Enneagram Type Seven
The Busy, Fun-Loving Type:
Spontaneous, Versatile, Acquisitive, and Scattered
Basic Fear: Of being deprived and in pain
Basic Desire: To be satisfied and content — to have their needs
Enneagram Seven with a Six-Wing: "The Entertainer"
Enneagram Seven with an Eight-Wing: "The Realist"
Type Sevens are the people who teach the rest of us the meaning of "joie de
vivre," the joy of being alive. Sevens are generally energetic
and optimistic people with an enormous capacity for experiencing all the
variety life has to offer. They don't ever want to be bored, and if a
relationship, a job, or any situation or experience becomes dull or tedious,
just not fun anymore, they are inclined to smile and wave goodbye, riding
off into the sunset certain that something more interesting is just around
Without having to try very hard, Sevens
seem always to be on the cutting edge, drawn by their love of new
experiences. They like to plan for the future: a trip, a project, creating
innovative ways to solve problems.
Early in life, Sevens figured out that the
people around them were not going to be able to stimulate and nurture them
as much as they needed. They set out, often unconsciously, to fill in the
gaps -- living large, on the lookout for relationships and experiences that
would satisfy their deep need to be connected. Their tendency is to go after
what they want and sometimes they have to learn to wait and be patient
without pouting or panicking. They have to accept that the power they feel
through their anger doesn't always get them where they most want to be and
that their true challenge is to learn the art of being vulnerable. Instead
of being impulsive, saying or doing whatever appeals to them in the moment,
Sevens learn to also be quiet and enjoy what only comes from going deep.
Robin Williams, Goldie Hawn, Scarlett O'Hara, Howard Stern, John F. Kennedy,
for Enneagram Type Sevens
- Recognize your impulsiveness, and get in the habit of observing your
impulses rather than giving in to them. This means letting most of your
impulses pass and becoming a better judge of which ones are worth acting
on. The more you can resist acting out your impulses, the more you will
be able to focus on what is really good for you.
- Learn to listen to other people. They are often interesting, and you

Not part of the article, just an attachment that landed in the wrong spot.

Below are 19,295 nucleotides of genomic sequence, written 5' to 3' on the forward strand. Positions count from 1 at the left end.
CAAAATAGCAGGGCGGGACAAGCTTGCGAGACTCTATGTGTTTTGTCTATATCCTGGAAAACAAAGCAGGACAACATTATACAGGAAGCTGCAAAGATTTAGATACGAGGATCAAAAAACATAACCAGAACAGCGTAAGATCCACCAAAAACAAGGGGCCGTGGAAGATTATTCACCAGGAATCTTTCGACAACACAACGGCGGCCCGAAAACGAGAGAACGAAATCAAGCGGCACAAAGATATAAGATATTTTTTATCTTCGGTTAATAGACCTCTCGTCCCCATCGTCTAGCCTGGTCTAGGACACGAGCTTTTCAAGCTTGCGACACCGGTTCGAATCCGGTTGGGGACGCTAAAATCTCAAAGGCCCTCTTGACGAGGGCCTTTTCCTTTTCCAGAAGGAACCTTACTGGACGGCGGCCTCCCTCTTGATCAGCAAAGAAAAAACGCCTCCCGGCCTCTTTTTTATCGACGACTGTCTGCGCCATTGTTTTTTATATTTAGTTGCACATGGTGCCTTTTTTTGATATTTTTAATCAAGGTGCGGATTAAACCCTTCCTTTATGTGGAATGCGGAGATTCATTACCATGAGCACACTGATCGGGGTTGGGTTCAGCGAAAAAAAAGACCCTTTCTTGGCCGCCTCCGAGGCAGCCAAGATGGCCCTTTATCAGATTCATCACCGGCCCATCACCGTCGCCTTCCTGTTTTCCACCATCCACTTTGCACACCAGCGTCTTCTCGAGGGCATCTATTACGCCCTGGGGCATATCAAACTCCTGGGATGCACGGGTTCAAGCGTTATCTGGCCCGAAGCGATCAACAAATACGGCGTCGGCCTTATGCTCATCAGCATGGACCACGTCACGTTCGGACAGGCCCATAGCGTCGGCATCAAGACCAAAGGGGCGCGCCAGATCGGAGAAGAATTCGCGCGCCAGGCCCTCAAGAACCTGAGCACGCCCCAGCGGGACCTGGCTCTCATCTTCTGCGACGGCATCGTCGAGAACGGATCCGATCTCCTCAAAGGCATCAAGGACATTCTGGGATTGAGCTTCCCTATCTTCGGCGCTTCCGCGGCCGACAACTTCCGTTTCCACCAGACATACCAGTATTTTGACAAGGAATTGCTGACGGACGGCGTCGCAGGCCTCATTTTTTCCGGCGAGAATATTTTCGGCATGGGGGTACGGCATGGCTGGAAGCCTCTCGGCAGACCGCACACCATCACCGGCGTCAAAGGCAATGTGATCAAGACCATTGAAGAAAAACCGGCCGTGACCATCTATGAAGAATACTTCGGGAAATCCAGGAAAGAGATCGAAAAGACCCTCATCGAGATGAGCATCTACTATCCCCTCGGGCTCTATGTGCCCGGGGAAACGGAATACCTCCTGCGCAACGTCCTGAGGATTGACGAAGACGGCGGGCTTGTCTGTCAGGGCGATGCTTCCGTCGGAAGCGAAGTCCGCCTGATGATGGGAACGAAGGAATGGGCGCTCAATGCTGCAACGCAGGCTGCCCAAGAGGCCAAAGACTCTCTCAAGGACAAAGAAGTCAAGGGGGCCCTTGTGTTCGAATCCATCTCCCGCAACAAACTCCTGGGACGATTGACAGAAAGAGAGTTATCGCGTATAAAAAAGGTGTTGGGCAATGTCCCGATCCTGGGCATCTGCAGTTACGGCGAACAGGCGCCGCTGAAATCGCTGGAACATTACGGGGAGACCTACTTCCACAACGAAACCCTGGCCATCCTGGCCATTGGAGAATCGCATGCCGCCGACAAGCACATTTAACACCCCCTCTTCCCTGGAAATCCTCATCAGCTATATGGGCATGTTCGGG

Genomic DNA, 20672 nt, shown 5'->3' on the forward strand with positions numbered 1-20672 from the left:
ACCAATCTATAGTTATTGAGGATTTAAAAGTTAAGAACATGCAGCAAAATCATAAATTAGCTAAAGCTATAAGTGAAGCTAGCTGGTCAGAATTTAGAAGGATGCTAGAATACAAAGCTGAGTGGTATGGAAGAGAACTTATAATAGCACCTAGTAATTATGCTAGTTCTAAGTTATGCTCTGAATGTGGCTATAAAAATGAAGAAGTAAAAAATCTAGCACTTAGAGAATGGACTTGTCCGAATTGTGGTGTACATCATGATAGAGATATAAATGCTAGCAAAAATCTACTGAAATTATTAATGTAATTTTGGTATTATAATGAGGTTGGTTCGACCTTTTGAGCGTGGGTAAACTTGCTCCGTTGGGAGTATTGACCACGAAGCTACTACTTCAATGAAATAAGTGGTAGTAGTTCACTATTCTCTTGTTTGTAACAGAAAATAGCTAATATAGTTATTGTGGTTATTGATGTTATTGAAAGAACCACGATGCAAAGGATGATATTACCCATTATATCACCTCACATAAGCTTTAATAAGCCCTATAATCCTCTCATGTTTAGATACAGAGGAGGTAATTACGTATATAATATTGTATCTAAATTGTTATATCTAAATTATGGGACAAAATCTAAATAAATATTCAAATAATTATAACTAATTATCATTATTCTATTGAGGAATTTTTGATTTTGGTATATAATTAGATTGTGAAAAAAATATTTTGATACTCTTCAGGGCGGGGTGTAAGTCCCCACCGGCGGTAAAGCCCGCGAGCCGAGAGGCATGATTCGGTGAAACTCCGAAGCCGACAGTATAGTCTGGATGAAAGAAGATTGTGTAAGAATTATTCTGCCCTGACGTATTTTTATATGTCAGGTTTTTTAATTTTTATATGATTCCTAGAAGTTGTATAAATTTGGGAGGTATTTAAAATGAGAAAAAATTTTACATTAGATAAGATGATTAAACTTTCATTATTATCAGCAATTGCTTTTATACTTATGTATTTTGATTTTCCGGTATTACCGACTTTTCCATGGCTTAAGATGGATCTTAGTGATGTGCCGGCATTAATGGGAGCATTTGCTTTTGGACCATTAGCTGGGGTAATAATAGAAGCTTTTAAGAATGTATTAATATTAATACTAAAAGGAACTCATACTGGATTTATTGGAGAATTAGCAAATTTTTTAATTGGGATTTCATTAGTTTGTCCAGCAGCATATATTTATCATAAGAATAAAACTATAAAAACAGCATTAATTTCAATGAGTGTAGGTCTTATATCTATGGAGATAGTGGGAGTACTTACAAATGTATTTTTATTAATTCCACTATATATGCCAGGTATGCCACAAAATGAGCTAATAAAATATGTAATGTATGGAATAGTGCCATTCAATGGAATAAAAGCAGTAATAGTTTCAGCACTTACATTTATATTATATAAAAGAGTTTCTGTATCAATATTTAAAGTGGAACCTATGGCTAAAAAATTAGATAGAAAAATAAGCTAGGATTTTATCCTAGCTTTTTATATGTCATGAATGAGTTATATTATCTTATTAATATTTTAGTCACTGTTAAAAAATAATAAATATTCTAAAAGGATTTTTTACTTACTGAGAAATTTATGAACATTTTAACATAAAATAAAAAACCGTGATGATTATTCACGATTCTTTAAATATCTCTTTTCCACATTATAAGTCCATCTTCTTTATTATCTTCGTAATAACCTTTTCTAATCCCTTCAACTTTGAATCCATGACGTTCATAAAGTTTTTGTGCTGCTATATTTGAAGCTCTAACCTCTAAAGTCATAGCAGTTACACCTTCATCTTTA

may learn things that will open new doors for you. Also learn to
appreciate silence and solitude: you do not have to distract yourself
(and protect yourself from anxiety) with constant noise from the
television or the stereo. By learning to live with less external
stimulation, you will learn to trust yourself. You will be happier than
you expect because you will be satisfied with whatever you do, even if
it is less than you have been doing.
- You do not have to have everything this very moment. That tempting new
acquisition will most likely still be available tomorrow (this is
certainly true of food, alcohol, and other common gratifications—that
ice cream cone, for instance). Most good opportunities will come back
again—and you will be in a better position to discern which
opportunities really are best for you.
- Always choose quality over quantity, especially in your experiences.
The ability to have experiences of quality can be learned only by giving
your full attention to the experience you are having now. If you
keep anticipating future experiences, you will keep missing the present
one and undermine the possibility of ever being satisfied.
- Make sure that what you want will really be good for you in the long
run. As the saying goes, watch what you pray for since your prayers may
be answered. In the same vein, think about the long-term consequences of
what you want since you may get it only to find that it becomes another
disappointment—or even a source of unhappiness.
Disorders & Addictions